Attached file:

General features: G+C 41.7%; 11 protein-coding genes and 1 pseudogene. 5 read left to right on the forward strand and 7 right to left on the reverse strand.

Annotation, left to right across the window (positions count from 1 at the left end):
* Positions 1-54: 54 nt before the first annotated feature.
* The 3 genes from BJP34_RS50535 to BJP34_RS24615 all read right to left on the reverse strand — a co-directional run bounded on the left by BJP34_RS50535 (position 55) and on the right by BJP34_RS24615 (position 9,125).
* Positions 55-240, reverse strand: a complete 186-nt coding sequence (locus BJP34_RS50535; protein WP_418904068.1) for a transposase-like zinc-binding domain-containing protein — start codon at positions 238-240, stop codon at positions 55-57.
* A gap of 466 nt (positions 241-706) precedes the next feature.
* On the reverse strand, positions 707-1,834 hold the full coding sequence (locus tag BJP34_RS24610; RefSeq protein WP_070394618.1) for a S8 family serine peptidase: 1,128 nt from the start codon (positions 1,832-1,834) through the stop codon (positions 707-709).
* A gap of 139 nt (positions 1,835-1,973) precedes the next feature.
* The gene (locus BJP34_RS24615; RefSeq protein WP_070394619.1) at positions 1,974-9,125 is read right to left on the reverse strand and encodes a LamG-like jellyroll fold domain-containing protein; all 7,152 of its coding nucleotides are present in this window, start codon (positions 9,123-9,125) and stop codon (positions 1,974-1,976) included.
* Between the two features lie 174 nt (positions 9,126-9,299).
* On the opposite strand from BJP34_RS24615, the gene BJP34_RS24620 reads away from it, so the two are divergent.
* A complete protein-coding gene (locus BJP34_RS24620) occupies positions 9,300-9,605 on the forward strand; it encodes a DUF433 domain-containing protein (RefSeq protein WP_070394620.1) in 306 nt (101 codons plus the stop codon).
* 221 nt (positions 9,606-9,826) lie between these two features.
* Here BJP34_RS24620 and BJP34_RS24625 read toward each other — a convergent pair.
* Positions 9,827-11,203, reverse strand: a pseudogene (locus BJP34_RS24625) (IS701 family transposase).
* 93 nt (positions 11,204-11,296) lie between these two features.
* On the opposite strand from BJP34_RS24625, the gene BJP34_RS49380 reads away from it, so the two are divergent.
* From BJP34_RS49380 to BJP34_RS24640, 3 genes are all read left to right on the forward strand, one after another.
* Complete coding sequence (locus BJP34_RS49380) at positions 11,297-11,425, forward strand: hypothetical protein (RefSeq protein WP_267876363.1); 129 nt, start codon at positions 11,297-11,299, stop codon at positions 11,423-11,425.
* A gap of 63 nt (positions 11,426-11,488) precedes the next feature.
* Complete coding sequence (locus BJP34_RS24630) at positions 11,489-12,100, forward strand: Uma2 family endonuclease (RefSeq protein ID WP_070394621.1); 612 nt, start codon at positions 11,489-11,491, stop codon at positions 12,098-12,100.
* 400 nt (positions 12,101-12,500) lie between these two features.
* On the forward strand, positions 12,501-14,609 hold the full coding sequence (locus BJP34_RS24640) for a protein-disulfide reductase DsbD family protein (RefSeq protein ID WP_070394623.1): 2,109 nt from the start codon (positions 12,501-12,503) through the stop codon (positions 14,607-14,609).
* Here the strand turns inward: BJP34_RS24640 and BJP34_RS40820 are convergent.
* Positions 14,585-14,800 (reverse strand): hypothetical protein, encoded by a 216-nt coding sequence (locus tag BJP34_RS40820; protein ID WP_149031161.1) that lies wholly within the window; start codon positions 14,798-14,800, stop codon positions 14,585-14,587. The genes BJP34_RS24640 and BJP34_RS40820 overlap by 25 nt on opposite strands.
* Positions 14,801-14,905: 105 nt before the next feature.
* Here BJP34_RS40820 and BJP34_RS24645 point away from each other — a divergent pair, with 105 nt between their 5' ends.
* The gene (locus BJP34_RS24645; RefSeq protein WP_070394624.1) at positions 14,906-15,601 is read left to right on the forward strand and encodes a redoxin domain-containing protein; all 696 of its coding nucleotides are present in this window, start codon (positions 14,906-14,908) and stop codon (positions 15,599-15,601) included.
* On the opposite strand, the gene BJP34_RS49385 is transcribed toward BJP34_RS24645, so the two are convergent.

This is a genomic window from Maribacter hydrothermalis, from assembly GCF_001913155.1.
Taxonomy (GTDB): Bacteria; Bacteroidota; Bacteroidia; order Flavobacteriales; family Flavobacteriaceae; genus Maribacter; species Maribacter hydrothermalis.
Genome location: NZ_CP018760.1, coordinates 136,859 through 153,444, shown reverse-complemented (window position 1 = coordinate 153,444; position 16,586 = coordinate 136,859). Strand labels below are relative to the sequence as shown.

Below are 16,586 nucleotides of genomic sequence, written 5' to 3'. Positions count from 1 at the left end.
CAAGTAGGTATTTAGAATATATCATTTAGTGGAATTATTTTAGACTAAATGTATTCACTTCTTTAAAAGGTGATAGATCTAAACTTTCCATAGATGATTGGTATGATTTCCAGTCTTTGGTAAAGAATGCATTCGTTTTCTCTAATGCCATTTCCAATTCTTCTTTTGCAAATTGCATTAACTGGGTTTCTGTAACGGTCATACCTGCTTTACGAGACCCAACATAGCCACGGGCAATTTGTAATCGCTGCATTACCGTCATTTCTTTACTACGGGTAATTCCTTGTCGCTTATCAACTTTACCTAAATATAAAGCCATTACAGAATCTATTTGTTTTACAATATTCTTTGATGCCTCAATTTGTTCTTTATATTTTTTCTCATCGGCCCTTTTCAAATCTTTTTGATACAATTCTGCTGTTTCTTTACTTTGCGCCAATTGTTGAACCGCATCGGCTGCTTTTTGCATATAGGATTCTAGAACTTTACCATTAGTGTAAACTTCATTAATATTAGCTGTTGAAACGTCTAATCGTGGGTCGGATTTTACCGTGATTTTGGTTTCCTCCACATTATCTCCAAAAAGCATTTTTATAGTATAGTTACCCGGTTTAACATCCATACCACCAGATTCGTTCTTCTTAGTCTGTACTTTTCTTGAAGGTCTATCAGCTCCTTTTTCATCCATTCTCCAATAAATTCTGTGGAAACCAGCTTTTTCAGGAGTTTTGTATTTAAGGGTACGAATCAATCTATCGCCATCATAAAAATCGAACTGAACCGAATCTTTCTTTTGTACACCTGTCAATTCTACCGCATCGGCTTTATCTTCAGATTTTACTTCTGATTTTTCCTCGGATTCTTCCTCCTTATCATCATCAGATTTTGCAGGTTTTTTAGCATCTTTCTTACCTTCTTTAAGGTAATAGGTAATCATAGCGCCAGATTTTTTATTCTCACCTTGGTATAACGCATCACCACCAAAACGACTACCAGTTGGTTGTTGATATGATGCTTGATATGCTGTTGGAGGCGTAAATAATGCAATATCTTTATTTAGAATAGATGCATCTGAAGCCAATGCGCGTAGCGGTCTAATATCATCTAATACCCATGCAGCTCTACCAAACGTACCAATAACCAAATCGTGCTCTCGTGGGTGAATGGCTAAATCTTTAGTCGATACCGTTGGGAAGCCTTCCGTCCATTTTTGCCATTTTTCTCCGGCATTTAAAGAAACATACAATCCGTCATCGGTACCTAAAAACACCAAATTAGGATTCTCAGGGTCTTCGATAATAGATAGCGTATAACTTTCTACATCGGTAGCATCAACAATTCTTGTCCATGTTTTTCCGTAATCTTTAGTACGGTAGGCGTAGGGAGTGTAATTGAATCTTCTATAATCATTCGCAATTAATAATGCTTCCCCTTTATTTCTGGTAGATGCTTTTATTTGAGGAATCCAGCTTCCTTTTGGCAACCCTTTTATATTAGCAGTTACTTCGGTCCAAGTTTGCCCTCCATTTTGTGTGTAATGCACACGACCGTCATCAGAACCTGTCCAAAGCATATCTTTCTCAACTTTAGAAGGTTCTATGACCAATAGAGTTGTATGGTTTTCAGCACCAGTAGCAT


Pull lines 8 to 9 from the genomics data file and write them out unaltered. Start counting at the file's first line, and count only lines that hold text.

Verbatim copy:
* A gap of 139 nt (positions 1,835-1,973) precedes the next feature.
* The gene (locus BJP34_RS24615; RefSeq protein WP_070394619.1) at positions 1,974-9,125 is read right to left on the reverse strand and encodes a LamG-like jellyroll fold domain-containing protein; all 7,152 of its coding nucleotides are present in this window, start codon (positions 9,123-9,125) and stop codon (positions 1,974-1,976) included.